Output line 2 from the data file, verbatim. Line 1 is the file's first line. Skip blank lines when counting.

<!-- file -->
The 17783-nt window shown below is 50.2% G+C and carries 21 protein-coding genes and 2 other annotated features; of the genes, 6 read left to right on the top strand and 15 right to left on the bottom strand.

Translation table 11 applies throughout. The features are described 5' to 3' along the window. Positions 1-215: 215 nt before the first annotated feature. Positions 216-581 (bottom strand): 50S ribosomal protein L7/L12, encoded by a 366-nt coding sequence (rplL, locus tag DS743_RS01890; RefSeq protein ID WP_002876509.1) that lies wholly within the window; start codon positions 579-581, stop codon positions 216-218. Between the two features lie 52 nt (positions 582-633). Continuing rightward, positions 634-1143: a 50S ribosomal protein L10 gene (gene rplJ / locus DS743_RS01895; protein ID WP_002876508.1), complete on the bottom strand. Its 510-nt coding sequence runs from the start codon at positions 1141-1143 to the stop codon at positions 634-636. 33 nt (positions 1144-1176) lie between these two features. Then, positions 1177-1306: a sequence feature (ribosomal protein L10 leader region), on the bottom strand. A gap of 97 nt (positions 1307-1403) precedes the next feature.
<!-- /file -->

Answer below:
Translation table 11 applies throughout. The features are described 5' to 3' along the window. Positions 1-215: 215 nt before the first annotated feature. Positions 216-581 (bottom strand): 50S ribosomal protein L7/L12, encoded by a 366-nt coding sequence (rplL, locus tag DS743_RS01890; RefSeq protein ID WP_002876509.1) that lies wholly within the window; start codon positions 579-581, stop codon positions 216-218. Between the two features lie 52 nt (positions 582-633). Continuing rightward, positions 634-1143: a 50S ribosomal protein L10 gene (gene rplJ / locus DS743_RS01895; protein ID WP_002876508.1), complete on the bottom strand. Its 510-nt coding sequence runs from the start codon at positions 1141-1143 to the stop codon at positions 634-636. 33 nt (positions 1144-1176) lie between these two features. Then, positions 1177-1306: a sequence feature (ribosomal protein L10 leader region), on the bottom strand. A gap of 97 nt (positions 1307-1403) precedes the next feature.